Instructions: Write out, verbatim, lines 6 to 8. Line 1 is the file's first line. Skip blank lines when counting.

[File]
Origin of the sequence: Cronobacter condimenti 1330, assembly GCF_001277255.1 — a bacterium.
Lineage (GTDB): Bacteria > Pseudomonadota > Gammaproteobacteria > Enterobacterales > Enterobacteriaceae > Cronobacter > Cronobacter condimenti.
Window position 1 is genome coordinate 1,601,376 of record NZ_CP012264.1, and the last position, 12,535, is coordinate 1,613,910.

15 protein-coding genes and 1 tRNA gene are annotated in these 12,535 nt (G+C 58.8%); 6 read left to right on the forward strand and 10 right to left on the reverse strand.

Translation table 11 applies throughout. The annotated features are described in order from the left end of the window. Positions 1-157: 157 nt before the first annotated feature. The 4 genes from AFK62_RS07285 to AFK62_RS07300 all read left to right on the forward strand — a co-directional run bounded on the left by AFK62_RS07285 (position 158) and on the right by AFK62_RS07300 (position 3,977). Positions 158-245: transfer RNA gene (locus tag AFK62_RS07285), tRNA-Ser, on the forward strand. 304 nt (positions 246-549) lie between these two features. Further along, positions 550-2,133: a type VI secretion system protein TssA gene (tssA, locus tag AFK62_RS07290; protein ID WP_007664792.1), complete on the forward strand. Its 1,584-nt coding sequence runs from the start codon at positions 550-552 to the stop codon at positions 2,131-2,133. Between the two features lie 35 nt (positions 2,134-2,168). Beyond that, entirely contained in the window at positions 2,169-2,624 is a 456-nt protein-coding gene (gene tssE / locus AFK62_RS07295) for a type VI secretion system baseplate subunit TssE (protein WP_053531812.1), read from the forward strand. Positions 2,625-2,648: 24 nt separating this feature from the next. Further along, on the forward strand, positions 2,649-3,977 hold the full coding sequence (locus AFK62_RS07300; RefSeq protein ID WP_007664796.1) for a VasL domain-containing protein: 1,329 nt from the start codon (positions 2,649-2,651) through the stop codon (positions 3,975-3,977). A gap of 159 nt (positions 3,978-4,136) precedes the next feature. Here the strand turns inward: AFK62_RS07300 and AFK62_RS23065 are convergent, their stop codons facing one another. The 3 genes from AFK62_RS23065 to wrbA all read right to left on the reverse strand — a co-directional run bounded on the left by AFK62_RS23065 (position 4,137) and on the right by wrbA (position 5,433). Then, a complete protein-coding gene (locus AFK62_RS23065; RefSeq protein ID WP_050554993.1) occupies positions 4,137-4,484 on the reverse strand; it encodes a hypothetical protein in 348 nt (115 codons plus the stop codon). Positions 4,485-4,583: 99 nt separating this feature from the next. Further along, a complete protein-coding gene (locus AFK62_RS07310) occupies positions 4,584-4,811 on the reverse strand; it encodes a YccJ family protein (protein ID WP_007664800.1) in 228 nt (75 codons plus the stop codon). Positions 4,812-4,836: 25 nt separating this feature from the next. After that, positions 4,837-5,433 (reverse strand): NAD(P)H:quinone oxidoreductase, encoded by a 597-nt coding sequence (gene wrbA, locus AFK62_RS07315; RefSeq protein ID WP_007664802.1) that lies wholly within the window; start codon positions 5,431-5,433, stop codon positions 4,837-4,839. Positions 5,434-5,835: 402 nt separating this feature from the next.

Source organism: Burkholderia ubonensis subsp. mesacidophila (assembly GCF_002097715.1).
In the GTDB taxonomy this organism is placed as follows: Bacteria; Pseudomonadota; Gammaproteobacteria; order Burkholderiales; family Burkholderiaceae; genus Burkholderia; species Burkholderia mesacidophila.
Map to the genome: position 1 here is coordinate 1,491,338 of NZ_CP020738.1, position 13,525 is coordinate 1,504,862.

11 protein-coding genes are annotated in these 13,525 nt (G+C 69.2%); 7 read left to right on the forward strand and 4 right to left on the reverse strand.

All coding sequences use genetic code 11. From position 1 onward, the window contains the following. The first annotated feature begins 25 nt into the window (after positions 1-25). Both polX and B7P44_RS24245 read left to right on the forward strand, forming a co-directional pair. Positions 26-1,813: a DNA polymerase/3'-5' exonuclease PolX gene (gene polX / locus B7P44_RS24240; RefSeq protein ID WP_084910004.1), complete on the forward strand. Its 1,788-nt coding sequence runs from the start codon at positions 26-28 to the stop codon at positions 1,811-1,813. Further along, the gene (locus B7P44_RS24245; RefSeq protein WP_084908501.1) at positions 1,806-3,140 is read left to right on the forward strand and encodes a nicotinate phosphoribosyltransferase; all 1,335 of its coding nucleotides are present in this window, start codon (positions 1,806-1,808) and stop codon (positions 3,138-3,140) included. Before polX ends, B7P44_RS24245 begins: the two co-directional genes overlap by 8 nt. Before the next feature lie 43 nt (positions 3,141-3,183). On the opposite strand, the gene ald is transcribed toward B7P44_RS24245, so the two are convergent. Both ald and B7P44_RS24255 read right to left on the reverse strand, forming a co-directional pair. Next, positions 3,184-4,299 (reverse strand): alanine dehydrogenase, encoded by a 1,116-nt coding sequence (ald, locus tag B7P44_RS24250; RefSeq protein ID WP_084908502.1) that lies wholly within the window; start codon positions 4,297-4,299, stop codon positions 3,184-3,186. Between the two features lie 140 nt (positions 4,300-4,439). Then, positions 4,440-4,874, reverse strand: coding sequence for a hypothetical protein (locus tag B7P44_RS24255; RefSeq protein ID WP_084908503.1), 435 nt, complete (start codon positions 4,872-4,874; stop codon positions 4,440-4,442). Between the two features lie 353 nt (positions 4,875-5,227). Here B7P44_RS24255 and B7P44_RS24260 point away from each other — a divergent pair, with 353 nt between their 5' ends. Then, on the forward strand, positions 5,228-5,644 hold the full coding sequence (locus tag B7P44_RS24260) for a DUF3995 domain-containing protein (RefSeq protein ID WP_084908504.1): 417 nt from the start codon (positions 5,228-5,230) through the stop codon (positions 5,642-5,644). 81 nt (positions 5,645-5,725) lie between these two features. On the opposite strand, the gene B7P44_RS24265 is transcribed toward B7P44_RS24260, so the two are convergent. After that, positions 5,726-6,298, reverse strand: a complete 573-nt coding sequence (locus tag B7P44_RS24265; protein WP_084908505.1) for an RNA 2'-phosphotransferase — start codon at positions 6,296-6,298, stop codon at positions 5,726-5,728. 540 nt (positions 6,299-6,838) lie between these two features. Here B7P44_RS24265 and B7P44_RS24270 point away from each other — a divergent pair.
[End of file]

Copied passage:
Source organism: Burkholderia ubonensis subsp. mesacidophila (assembly GCF_002097715.1).
In the GTDB taxonomy this organism is placed as follows: Bacteria; Pseudomonadota; Gammaproteobacteria; order Burkholderiales; family Burkholderiaceae; genus Burkholderia; species Burkholderia mesacidophila.
Map to the genome: position 1 here is coordinate 1,491,338 of NZ_CP020738.1, position 13,525 is coordinate 1,504,862.